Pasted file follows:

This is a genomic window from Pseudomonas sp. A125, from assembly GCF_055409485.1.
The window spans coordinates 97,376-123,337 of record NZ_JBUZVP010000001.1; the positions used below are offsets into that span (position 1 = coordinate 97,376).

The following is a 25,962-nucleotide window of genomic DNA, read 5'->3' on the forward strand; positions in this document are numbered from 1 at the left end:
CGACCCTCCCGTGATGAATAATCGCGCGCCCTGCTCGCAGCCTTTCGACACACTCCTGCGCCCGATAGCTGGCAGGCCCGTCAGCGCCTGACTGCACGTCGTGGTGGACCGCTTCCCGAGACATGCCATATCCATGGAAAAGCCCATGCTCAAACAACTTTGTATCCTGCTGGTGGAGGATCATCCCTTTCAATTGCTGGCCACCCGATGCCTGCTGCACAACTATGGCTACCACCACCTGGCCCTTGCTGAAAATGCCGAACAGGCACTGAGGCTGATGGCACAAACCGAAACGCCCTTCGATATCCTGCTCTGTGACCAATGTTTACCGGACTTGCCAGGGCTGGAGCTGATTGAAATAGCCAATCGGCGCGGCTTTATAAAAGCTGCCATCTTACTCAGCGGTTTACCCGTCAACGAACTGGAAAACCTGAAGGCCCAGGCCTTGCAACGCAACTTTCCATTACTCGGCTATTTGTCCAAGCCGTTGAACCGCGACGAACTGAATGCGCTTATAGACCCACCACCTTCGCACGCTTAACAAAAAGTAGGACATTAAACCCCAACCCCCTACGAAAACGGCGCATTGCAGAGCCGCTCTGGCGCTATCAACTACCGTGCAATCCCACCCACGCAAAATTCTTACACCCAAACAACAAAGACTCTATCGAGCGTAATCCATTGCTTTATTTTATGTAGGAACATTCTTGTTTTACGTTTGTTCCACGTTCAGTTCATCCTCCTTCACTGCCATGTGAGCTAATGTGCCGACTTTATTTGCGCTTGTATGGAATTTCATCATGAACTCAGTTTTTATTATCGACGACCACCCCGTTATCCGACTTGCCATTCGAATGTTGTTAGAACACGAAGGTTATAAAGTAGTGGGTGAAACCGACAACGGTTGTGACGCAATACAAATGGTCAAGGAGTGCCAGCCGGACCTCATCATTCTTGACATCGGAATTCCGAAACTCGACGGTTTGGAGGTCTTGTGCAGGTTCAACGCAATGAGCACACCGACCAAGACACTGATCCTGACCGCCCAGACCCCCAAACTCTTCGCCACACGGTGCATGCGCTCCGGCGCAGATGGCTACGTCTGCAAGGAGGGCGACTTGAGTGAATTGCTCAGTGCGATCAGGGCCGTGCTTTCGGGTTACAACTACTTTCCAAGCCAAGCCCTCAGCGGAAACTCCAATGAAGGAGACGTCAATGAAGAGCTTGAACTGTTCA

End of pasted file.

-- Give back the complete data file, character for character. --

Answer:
This is a genomic window from Pseudomonas sp. A125, from assembly GCF_055409485.1.
The window spans coordinates 97,376-123,337 of record NZ_JBUZVP010000001.1; the positions used below are offsets into that span (position 1 = coordinate 97,376).

The following is a 25,962-nucleotide window of genomic DNA, read 5'->3' on the forward strand; positions in this document are numbered from 1 at the left end:
CGACCCTCCCGTGATGAATAATCGCGCGCCCTGCTCGCAGCCTTTCGACACACTCCTGCGCCCGATAGCTGGCAGGCCCGTCAGCGCCTGACTGCACGTCGTGGTGGACCGCTTCCCGAGACATGCCATATCCATGGAAAAGCCCATGCTCAAACAACTTTGTATCCTGCTGGTGGAGGATCATCCCTTTCAATTGCTGGCCACCCGATGCCTGCTGCACAACTATGGCTACCACCACCTGGCCCTTGCTGAAAATGCCGAACAGGCACTGAGGCTGATGGCACAAACCGAAACGCCCTTCGATATCCTGCTCTGTGACCAATGTTTACCGGACTTGCCAGGGCTGGAGCTGATTGAAATAGCCAATCGGCGCGGCTTTATAAAAGCTGCCATCTTACTCAGCGGTTTACCCGTCAACGAACTGGAAAACCTGAAGGCCCAGGCCTTGCAACGCAACTTTCCATTACTCGGCTATTTGTCCAAGCCGTTGAACCGCGACGAACTGAATGCGCTTATAGACCCACCACCTTCGCACGCTTAACAAAAAGTAGGACATTAAACCCCAACCCCCTACGAAAACGGCGCATTGCAGAGCCGCTCTGGCGCTATCAACTACCGTGCAATCCCACCCACGCAAAATTCTTACACCCAAACAACAAAGACTCTATCGAGCGTAATCCATTGCTTTATTTTATGTAGGAACATTCTTGTTTTACGTTTGTTCCACGTTCAGTTCATCCTCCTTCACTGCCATGTGAGCTAATGTGCCGACTTTATTTGCGCTTGTATGGAATTTCATCATGAACTCAGTTTTTATTATCGACGACCACCCCGTTATCCGACTTGCCATTCGAATGTTGTTAGAACACGAAGGTTATAAAGTAGTGGGTGAAACCGACAACGGTTGTGACGCAATACAAATGGTCAAGGAGTGCCAGCCGGACCTCATCATTCTTGACATCGGAATTCCGAAACTCGACGGTTTGGAGGTCTTGTGCAGGTTCAACGCAATGAGCACACCGACCAAGACACTGATCCTGACCGCCCAGACCCCCAAACTCTTCGCCACACGGTGCATGCGCTCCGGCGCAGATGGCTACGTCTGCAAGGAGGGCGACTTGAGTGAATTGCTCAGTGCGATCAGGGCCGTGCTTTCGGGTTACAACTACTTTCCAAGCCAAGCCCTCAGCGGAAACTCCAATGAAGGAGACGTCAATGAAGAGCTTGAACTGTTCA